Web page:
Did the earliest readers take Genesis literally?


(RiderOnTheClouds) #1

There is no way of really knowing, it is interesting to note however that Ancient people’s likely did not take their cosmology as literal truth, the Israelites were likely no different. As John Walton has said, the Egyptians personified the areas of the cosmos as deities, but this did not mean that they could throw a stone and hit the sky goddess, for example. Likewise, Wayne Horowitz notes;

The current evidence simply does not allow us to know, for instance, if ancient readers of Gilgamesh really believed that they too could have visited Utnapishtim by sailing across the cosmic sea and “the waters of death”; or if a few, many, most, or all ancient readers understood the topographical material in Gilg. IX-X in metaphysical or mystical terms.

It is my personal interpretation that Genesis 1 speaks of the functional origins of the cosmos, not the material origins. Since Ancient Cosmology was primarily function oriented, I feel as though the Earliest readers of Genesis probably did not see this as the literal account of how the world came to be. Rather they understood it in functional terms. An objection I often see however by YECs is that the Wayyiqutol structure of Genesis indicates it was meant to be understood of as real history.

What do you think?


(Matthew Pevarnik) #2

This book was on my radar to pick up but is a bit pricy. I found a brief review at RJS’ blog:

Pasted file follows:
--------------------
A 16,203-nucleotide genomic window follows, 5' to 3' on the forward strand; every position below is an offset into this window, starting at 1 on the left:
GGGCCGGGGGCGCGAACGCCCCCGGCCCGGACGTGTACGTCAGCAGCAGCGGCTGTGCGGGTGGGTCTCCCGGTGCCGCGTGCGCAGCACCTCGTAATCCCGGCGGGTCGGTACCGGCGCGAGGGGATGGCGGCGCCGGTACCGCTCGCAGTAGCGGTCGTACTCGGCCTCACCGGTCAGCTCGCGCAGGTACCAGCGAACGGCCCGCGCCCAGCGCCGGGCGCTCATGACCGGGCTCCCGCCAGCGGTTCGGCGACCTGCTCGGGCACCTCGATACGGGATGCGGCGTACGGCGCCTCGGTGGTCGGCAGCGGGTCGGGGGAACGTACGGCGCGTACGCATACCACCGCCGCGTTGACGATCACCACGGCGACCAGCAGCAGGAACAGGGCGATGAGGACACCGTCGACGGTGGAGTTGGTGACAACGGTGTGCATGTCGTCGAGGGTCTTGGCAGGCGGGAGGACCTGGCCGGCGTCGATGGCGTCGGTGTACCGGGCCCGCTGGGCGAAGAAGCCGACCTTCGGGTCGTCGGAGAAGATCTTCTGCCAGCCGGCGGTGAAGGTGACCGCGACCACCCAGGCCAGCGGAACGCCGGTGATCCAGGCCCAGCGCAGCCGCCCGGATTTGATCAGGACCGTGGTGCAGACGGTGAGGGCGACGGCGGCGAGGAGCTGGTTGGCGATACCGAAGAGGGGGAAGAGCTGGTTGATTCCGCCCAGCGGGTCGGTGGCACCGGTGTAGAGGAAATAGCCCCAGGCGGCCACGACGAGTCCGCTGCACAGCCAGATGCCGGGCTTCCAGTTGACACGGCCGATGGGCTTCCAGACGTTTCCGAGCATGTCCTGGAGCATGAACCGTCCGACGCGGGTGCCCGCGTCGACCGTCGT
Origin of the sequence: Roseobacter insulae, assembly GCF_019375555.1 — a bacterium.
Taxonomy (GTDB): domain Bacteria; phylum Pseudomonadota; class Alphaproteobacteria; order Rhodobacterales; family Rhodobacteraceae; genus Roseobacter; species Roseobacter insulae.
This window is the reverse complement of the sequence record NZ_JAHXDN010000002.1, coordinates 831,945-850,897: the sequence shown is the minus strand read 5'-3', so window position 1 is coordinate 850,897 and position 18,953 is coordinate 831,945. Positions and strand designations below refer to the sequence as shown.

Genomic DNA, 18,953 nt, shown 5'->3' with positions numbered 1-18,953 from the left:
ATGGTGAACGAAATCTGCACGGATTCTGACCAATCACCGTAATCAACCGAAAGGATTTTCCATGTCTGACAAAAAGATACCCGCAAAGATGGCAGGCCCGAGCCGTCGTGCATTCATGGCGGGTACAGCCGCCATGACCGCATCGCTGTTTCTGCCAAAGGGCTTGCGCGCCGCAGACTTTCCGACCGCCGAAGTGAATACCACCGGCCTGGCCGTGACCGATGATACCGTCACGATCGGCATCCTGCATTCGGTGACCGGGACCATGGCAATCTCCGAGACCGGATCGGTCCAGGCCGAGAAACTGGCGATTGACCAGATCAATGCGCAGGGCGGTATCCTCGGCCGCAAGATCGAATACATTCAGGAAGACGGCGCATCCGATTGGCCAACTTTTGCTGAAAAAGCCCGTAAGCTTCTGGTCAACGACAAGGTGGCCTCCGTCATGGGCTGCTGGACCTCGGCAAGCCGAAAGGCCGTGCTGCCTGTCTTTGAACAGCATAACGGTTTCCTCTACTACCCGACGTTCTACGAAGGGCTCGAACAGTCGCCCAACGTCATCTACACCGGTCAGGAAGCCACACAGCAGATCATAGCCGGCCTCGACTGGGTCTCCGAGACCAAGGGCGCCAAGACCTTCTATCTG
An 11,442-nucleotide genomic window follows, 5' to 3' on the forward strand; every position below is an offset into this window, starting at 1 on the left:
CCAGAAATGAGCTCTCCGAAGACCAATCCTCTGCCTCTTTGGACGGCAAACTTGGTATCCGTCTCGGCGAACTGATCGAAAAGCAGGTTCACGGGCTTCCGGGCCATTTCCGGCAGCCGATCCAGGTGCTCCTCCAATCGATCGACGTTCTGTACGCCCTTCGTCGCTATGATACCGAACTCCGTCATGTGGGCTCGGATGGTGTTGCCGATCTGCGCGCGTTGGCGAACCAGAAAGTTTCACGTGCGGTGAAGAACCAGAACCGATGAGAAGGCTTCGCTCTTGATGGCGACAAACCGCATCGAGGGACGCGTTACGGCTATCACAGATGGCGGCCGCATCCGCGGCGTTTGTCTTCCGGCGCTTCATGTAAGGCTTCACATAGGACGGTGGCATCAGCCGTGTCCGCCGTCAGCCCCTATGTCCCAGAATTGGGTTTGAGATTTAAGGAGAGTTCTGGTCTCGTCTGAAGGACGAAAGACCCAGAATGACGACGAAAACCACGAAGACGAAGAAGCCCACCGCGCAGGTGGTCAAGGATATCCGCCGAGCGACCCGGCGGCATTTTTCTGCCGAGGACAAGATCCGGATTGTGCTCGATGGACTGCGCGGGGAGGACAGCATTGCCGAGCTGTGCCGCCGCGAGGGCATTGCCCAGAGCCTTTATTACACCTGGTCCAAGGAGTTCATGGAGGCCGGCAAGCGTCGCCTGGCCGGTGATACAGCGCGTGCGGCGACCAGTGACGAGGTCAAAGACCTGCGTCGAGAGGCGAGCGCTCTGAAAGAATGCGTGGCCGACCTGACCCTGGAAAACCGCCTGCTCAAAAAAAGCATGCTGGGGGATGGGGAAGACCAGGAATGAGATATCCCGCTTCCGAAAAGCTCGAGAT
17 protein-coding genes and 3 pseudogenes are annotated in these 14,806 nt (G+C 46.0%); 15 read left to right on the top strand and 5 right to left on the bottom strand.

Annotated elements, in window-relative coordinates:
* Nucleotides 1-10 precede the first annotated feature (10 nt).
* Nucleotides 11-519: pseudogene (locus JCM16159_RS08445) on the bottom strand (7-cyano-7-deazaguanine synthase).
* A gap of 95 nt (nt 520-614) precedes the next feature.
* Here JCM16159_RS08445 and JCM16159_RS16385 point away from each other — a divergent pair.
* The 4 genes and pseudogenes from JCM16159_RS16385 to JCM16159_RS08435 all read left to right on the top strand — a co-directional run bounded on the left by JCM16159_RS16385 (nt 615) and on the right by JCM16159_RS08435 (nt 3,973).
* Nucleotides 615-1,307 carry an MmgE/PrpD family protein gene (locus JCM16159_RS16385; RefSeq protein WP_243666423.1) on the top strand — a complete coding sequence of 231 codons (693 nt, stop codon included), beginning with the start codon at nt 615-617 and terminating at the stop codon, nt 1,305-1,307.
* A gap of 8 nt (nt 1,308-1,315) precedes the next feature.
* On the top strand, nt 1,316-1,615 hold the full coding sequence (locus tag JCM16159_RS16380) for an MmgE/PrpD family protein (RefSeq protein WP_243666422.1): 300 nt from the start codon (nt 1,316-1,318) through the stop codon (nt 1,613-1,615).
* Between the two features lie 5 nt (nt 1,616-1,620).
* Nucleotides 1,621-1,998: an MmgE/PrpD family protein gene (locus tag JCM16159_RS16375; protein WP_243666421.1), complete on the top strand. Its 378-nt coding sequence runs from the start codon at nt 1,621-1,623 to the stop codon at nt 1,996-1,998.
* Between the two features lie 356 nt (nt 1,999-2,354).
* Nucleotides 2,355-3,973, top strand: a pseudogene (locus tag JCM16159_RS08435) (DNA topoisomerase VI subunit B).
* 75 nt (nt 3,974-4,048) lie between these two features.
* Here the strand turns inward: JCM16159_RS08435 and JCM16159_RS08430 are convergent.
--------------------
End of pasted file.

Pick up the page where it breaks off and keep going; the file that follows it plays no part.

(Wookin Panub) #3

One question. Why do we have a 7 day week?


(RiderOnTheClouds) #4

Because seven is a sacred number all across the world, for the simple reason that there are seven visible wandering stars. It shares a common origin with the seven days of Genesis most likely, but is not derived from it. The Babylonians were the first to invent a seven day week.


(Wookin Panub) #5

Ever stop to wonder why 7 is sacred? Seven is God’s number as well. All through scripture we see 7, and God was before all the civilizations you mentioned


(RiderOnTheClouds) #6

I explained why seven is a sacred number. Can you prove that seven being a sacred number predates these civilisations?


(Wookin Panub) #7

Scripture predates them all


(RiderOnTheClouds) #8

Your evidence for this? Even according to conservative scholars the first books of the bible date to the mid 2nd millennium.


(Wookin Panub) #9

The bible is scripture (God’s word) John 1 “1 In the beginning was the Word, and the Word was with God, and the Word was God. 2 He was in the beginning with God.” Scripture has always been here, my friend


(RiderOnTheClouds) #10

John 1:1 never states that the written bible was always here


#11

@Reggie_O_Donoghue you might want to take a look at this very old article from Popular Astronomy. The Babylonians may not have been the first.


(system) #12

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